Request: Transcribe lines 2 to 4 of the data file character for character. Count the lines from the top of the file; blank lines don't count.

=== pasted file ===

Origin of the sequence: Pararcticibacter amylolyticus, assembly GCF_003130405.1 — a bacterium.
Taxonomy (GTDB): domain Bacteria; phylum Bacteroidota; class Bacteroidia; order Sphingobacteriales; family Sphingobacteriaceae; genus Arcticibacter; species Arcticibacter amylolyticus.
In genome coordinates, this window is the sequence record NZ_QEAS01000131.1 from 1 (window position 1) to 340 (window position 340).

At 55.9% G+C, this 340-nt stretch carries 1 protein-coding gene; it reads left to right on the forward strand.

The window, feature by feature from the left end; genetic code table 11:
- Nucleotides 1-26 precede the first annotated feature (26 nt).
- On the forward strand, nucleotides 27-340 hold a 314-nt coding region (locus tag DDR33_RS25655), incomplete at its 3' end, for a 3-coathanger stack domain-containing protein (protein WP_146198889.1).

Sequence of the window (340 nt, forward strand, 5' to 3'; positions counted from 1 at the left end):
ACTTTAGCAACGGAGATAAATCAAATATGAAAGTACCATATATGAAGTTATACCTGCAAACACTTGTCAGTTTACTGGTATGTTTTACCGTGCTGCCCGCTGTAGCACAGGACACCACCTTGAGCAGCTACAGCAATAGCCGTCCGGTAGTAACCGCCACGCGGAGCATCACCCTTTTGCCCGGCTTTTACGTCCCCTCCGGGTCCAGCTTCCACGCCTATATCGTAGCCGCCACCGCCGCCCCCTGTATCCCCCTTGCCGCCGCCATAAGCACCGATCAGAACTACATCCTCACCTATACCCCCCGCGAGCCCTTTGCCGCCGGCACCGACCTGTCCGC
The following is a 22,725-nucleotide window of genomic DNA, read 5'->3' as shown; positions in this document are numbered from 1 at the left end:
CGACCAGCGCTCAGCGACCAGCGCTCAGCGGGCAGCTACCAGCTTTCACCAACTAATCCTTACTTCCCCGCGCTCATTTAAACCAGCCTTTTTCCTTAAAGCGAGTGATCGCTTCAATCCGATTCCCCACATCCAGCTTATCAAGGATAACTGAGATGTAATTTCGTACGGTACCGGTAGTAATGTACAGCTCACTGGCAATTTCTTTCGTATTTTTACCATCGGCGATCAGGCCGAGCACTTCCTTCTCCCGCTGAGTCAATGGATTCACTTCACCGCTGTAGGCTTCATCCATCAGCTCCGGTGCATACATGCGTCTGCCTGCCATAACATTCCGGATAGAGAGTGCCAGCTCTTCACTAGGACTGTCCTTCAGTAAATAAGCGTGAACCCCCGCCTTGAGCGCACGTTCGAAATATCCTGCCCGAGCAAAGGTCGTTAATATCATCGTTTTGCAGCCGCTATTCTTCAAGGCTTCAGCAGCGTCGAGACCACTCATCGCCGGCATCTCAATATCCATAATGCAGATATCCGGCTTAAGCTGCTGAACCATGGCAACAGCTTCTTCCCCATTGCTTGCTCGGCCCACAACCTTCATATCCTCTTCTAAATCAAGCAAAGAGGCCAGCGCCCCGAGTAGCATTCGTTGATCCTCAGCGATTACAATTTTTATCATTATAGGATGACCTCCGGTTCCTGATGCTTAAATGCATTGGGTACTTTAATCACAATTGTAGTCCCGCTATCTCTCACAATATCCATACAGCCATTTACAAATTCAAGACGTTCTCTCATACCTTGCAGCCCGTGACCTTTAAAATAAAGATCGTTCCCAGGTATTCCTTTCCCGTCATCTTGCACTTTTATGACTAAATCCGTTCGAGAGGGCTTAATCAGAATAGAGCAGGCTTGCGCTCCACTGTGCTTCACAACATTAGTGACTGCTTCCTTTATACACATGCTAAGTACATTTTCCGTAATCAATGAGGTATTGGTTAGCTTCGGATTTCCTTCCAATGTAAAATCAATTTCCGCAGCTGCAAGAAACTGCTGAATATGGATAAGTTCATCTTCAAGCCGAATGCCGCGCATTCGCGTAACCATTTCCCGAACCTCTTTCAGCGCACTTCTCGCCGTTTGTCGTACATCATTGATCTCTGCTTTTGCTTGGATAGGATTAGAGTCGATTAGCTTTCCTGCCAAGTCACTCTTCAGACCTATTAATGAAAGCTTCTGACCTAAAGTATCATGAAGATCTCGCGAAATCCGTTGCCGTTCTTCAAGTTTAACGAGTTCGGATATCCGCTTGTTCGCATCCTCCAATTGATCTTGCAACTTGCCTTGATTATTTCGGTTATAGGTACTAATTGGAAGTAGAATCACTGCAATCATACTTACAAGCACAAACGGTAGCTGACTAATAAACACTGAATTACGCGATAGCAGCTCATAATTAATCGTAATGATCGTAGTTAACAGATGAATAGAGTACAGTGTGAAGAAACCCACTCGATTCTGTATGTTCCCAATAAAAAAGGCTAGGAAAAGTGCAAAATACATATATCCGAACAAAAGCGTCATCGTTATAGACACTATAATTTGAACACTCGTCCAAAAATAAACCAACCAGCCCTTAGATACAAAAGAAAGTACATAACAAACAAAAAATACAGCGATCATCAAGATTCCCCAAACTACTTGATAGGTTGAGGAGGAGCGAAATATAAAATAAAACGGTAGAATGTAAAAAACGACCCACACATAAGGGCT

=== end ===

Taxonomy (GTDB): domain Bacteria; phylum Bacteroidota; class Bacteroidia; order Sphingobacteriales; family Sphingobacteriaceae; genus Arcticibacter; species Arcticibacter amylolyticus.
In genome coordinates, this window is the sequence record NZ_QEAS01000131.1 from 1 (window position 1) to 340 (window position 340).

At 55.9% G+C, this 340-nt stretch carries 1 protein-coding gene; it reads left to right on the forward strand.